Research Papers

Effects of Corner/Edge Bonding and Underfill Properties on the Thermal Cycling Performance of Lead Free Ball Grid Array Assemblies

[+] Author and Article Information
P. Borgesen

Department of Systems Science and Industrial Engineering,  Binghamton University, P.O. Box 6000, Binghamton, NY 13902-6000

D. Blass1

 Universal Instruments Corporation, Conklin, NY 13904

M. Meilunas

 Universal Instruments Corporation, Conklin, NY 13904


Current address: Lockheed Martin, Owego, NY, 13827.

J. Electron. Packag 134(1), 011010 (Mar 19, 2012) (8 pages) doi:10.1115/1.4005904 History: Received September 02, 2011; Revised November 29, 2011; Published March 07, 2012; Online March 19, 2012

Underfilling will almost certainly improve the performance of an area array assembly in drop, vibration, etc. However, depending on the selection of materials, the thermal fatigue life may easily end up worse than without an underfill. This is even more true for lead free than for eutectic SnPb soldered assemblies. If reworkability is required, the bonding of the corners or a larger part of the component edges to the printed circuit board (PCB), without making contact with the solder joints, may offer a more attractive materials selection. A 30 mm flip chip ball grid array (FCBGA) component with SAC305 solder balls was attached to a PCB and tested in thermal cycling with underfills and corner/edge bonding reinforcements. Two corner bond materials and six reworkable and nonreworkable underfills with a variety of mechanical properties were considered. All of the present underfills reduced the thermal cycling performance, while edge bonding improved it by up to 50%. One set of the FCBGAs was assembled with a SnPb paste and underfilled with a soft reworkable underfill. Surprisingly, this improved the thermal cycling performance slightly beyond that of the nonunderfilled assemblies, providing up to three times better life than for those assembled with a SAC305 paste.

Copyright © 2012 by American Society of Mechanical Engineers
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Figure 10

Deformed SAC305 joint encapsulated by underfill G after thermal cycling

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Figure 11

Solder cracks found mostly near the PCB pad for SAC305 BGAs underfilled with underfill C

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Figure 12

Cross-section showing voids in underfill C near the component side of the underfill layer

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Figure 13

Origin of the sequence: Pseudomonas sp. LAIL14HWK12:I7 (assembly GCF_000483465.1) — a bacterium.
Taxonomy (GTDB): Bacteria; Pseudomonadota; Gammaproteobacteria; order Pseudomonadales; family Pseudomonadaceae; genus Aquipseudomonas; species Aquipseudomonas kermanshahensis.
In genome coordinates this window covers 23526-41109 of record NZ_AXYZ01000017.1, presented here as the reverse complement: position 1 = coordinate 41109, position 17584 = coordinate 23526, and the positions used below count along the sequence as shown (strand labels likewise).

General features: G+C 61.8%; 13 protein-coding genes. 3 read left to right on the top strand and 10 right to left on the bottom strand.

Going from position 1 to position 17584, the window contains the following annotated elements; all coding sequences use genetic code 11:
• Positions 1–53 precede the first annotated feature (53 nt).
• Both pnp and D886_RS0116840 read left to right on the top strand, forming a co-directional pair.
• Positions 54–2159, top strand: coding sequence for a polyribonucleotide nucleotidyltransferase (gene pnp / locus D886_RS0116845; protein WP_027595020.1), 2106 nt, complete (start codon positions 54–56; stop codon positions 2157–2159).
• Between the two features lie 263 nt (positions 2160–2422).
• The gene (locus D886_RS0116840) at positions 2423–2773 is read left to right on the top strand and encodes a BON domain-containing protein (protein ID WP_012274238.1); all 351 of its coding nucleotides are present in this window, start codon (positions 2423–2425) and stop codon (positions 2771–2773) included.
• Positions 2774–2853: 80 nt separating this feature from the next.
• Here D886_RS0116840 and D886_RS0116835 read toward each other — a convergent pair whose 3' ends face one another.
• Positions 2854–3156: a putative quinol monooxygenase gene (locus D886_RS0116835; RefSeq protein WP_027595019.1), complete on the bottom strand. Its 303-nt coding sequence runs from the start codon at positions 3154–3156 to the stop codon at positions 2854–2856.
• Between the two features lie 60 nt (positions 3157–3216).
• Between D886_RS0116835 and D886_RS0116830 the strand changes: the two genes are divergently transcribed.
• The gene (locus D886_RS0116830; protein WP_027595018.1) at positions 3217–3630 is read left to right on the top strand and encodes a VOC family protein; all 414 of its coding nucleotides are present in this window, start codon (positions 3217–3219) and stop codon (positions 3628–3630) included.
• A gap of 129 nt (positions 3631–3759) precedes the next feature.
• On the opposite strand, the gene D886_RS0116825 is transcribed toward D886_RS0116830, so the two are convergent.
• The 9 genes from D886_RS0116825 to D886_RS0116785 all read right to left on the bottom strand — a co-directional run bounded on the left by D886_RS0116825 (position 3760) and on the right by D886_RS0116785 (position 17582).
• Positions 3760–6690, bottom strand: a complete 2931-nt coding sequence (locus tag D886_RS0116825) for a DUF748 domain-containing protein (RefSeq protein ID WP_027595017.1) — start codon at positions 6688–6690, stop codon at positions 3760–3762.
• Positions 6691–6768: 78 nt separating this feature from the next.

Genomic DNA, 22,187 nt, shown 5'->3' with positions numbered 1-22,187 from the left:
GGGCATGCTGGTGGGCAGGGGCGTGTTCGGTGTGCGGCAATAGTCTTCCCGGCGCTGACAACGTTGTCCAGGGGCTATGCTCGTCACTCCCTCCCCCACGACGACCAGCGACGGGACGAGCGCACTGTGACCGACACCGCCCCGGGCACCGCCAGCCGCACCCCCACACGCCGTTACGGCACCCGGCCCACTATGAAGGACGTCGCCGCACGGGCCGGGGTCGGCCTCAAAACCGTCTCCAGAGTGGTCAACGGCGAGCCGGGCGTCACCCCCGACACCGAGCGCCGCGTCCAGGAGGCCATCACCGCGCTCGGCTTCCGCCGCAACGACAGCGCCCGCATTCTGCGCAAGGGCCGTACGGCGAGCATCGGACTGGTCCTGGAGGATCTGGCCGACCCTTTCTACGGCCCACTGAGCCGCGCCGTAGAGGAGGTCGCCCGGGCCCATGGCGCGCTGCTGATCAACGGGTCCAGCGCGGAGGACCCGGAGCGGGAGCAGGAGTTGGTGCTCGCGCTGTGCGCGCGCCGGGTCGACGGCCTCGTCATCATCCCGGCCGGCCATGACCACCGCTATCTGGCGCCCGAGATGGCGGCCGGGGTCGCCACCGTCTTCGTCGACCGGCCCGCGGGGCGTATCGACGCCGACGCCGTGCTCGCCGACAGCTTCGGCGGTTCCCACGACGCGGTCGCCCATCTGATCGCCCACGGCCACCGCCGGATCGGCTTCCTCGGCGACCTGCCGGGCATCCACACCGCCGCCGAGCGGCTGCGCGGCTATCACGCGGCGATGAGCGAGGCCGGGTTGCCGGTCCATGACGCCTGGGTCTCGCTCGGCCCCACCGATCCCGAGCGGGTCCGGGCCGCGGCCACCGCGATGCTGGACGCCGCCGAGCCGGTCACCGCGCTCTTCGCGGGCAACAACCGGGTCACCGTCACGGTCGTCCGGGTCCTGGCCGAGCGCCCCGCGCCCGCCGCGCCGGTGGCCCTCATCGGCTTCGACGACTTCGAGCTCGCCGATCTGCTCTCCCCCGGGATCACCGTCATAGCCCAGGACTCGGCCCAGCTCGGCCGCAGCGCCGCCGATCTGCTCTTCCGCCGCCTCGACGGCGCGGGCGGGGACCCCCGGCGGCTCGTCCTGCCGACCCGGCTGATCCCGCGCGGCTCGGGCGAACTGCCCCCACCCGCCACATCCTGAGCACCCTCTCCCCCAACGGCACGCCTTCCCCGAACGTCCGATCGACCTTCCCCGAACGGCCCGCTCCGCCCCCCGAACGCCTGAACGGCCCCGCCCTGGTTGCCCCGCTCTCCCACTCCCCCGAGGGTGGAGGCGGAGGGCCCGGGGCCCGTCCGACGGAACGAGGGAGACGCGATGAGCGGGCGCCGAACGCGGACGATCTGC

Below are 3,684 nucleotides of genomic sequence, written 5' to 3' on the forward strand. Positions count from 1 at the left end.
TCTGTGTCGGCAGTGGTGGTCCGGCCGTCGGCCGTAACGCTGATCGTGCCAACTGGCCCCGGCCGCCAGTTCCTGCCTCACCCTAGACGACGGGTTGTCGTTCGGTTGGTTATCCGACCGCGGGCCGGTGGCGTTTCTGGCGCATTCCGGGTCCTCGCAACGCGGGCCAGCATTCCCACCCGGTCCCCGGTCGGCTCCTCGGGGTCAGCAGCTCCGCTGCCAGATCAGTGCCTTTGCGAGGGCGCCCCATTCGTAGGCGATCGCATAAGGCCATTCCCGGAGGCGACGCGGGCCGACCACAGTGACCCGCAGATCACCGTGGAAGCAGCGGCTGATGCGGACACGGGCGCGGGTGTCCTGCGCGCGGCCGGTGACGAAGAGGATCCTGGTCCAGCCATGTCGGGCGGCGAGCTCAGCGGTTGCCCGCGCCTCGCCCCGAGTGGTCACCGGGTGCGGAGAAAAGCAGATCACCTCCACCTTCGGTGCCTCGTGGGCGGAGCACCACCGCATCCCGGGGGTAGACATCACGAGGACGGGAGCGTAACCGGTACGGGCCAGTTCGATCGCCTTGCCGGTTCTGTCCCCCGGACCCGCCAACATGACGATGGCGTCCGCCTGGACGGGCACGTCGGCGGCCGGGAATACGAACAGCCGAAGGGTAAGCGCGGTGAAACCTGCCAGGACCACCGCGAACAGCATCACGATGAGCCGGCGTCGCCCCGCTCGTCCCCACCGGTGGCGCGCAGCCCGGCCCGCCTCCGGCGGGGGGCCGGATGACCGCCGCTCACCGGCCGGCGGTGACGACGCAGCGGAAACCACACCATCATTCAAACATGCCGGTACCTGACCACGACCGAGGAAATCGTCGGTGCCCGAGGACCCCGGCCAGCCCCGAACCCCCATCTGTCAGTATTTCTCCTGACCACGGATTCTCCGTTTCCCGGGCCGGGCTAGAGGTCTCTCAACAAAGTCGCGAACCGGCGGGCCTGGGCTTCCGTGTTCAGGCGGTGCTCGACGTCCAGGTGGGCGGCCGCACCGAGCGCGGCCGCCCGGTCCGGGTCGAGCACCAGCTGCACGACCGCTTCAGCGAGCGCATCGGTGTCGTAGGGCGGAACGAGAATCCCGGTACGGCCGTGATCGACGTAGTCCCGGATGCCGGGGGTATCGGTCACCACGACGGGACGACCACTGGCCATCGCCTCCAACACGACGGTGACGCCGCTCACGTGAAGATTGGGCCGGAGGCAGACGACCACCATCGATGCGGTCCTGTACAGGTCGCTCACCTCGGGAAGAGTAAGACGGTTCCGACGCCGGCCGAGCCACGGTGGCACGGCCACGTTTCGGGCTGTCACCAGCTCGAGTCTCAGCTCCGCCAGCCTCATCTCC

Flux residues from BGA ball attach in an underfill C underfilled SAC305 BGA

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Figure 14

Solder cracks observed in SAC305 BGA assemblies underfilled with underfill D

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Figure 9

Cracks and voids in underfill G between two solder joints

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Figure 8

Cracking of underfill H next to a solder joint that propagates into the component

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Figure 7

Cracking of underfill H near the solder mask in the gap between two BGA joints

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Figure 6

SAC305 solder joint cracked near the component pad, encapsulant B full fillet, 100 drops, and 1433 thermal cycles

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Figure 5

Cracking of encapsulant B full fillets after 100 drops and 1433 thermal cycles

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Figure 4

Cracking of encapsulant B corner fillets after 100 drops and 1061 thermal cycles

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Figure 3

SAC305 solder joint cracks after thermal cycling of BGAs reinforced with encapsulant A fillets

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Figure 2

Weibull plot of thermal cycle results for corner/edge bonded SAC305 BGAs

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Figure 1

Cross-section of an encapsulant A edge fillet

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Figure 15

Solder joint crack in SAC305 BGA underfilled with underfill F

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Figure 16

Cracking near IMC layer in a SAC305 BGA underfilled with underfill E

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Figure 17

Crack in underfill E propagated into both component and PCB

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Figure 18

Weibull plot of thermal cycle results for underfill C

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Figure 19

Solder joint crack from a mixed alloy BGA underfilled with underfill C



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